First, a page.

Australian workers and youth speak on social crisis, hostility toward political establishment ahead of Dunkley by-election

A federal by-election being held tomorrow in the outer southeast Melbourne electorate of Dunkley has highlighted the unprecedented crisis of the Australian parliamentary system.

The World Socialist Web Site previously noted that the poll has “become a test of the survival of the Albanese Labor government as well as that of the equally unpopular opposition Liberal Party,” while: “There is enormous disaffection and hostility which sections of the media have nervously registered.” (See “Australian by-election campaign underscores crisis of political establishment.”)

A WSWS reporting team this week spoke with residents from the suburbs of Seaford and Carrum Downs, working-class centres within the Dunkley electorate.

These areas provide an insight into the social crisis afflicting working class communities across Australia. As the WSWS previously reported, more than 80 percent of mortgage holders and 75 percent of renters in Carrum Downs experience “negative cash flow,” defined as their total weekly expenses exceeding their total weekly earnings.

Another report issued in January by the SuburbTrends research group found that average rental costs increased in the state of Victoria by 12 percent over the previous year. SuburbTrends’ “Rental Pain Index,” measuring rental hikes against wages, found that two of the worst affected suburbs in Victoria were within the Dunkley electorate (Seaford and Frankston North).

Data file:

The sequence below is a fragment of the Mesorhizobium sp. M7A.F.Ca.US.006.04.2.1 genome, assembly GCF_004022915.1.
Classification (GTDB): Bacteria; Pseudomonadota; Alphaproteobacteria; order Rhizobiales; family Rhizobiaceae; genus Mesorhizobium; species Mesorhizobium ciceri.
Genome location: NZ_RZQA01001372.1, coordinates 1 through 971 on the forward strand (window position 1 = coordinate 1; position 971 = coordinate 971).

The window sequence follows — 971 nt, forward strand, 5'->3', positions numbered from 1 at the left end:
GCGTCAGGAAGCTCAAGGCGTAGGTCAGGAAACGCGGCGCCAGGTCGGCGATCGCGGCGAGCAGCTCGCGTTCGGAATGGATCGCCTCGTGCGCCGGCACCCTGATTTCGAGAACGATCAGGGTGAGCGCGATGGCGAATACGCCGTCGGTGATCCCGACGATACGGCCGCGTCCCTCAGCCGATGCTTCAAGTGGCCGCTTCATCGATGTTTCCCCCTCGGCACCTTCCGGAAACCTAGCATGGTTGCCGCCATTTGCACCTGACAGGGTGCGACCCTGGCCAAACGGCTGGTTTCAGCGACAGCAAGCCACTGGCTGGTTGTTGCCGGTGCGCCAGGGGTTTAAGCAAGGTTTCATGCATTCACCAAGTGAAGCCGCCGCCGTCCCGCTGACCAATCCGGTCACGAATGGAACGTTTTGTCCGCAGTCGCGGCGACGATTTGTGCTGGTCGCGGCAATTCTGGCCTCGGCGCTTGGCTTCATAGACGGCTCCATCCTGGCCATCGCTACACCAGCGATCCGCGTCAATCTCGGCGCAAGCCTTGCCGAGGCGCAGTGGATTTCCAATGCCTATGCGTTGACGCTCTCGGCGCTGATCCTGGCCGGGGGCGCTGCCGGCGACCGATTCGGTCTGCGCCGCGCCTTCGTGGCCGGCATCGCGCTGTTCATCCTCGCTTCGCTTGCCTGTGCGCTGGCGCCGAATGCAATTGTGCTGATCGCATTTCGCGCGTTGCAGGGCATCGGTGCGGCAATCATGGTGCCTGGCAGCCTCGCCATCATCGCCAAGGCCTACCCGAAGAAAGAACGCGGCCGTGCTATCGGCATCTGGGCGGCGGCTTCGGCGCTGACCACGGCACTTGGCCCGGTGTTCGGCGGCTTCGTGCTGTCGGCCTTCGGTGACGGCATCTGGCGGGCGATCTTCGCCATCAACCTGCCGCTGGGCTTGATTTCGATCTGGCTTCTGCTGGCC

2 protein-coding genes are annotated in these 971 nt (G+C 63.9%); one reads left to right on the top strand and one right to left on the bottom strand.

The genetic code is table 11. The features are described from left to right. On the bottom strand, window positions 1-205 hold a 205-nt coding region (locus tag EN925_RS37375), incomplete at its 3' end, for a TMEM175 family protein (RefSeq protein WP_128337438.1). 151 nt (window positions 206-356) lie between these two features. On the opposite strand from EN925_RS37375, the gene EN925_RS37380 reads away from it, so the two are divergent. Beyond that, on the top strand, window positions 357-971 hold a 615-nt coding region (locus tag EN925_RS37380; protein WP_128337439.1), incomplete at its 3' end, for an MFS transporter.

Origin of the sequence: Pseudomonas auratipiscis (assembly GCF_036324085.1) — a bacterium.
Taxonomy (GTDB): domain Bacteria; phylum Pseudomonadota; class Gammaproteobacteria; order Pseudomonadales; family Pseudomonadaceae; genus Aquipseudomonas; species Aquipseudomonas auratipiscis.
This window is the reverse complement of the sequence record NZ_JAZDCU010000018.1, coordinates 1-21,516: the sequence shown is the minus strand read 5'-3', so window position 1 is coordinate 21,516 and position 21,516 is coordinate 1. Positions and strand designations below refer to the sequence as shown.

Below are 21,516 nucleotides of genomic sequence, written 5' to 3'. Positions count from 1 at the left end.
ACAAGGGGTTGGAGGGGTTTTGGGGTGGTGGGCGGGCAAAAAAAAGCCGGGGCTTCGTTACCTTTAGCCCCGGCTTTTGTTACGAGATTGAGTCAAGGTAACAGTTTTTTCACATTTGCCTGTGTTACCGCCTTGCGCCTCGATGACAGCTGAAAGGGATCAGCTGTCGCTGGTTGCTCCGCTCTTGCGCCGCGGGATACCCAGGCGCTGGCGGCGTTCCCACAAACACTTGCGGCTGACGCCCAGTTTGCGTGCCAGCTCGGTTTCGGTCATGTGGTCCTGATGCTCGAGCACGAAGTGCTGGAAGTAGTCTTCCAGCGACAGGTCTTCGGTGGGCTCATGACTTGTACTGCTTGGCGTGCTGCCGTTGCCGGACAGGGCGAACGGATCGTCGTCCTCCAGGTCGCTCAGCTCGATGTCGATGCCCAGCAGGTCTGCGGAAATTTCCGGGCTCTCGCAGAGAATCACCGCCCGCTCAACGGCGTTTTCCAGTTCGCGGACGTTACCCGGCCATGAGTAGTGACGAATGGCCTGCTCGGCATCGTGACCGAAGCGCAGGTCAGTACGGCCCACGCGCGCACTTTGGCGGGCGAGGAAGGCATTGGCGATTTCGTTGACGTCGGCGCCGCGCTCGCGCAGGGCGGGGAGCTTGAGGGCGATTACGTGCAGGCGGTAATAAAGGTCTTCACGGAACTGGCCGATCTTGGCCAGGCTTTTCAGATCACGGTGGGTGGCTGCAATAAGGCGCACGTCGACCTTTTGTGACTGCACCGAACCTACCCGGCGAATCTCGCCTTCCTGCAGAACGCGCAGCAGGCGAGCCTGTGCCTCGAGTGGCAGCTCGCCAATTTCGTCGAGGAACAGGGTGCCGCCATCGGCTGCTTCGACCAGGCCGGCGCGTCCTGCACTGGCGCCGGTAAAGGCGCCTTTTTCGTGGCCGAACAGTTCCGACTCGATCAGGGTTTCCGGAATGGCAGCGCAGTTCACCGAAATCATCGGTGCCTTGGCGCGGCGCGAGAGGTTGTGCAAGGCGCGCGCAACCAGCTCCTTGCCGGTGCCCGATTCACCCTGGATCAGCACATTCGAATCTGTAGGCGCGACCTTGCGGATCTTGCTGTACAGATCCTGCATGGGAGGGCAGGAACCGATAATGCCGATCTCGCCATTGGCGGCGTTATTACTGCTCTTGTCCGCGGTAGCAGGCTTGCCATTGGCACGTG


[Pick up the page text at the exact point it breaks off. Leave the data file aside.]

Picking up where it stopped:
Only a small minority of workers who spoke with the WSWS were aware of or engaged with the by-election campaign. Many rejected any suggestion that the by-election or elections in general had any relevance to their lives.


Michael was buying dinner for his family of nine, including a newborn. He previously worked as a furniture removalist until a spinal injury ten years ago. He now works from home, booking removalist jobs, while paying $550 per week in rent.

He explained: “This is why we’re eating rissoles and vegies.” On clothing expenses, he added: “K-Mart saved us big time.”

On federal politics, Michael raised: “I don’t like [federal Liberal Party opposition leader Peter] Dutton. I’ve found him arrogant.” He rejected the bipartisan assault on the democratic rights of asylum seekers: “Why do they [state authorities] do that instead of helping people? We are a multi-cultural country now, so why can’t we help people? We’ll have more success helping people than pushing them away. They [refugees] have risked their own kids’ lives, their own lives.”

The collapse of the working-class membership and base of the Labor Party and trade unions because of their pro-business program—a decades-long process—has left a political vacuum within which politically inchoate positions find expression in outer working-class suburbs.

Keeley, an aged care services worker, said she had cast a pre-poll ballot for the Liberal Party for the first time, while not realising that the by-election was for a federal rather than a state seat. Labor has held office in Victoria since 2014, and for all but 11 of the past 41 years.

Keeley explained: “The state of the health system is pretty ordinary. I’m moving away from a Labor position. Over the years I’ve voted for various parties.” Keeley has five children, aged from mid-teens to early 30s. “They’re not going to be able to buy a house without us,” she said. “That’s pretty sad, they’re stuck at home with us.”

Keeley organises the transport needs for elderly people who receive home care packages that are designed to care for people in their homes rather than in residential aged care. She said: “The federal government is ripping money out of aged care. They gave us $11 million in the last budget, but they pulled $22 million out in other areas.

“In my work we use volunteers to bridge the gap. And at the moment, local councils are pulling out of aged care services. They are reforming the aged care packages mid-year, but people won’t get enough for what they need. Older people will be far worse off. Dementia is increasing. People will be dying in their homes.”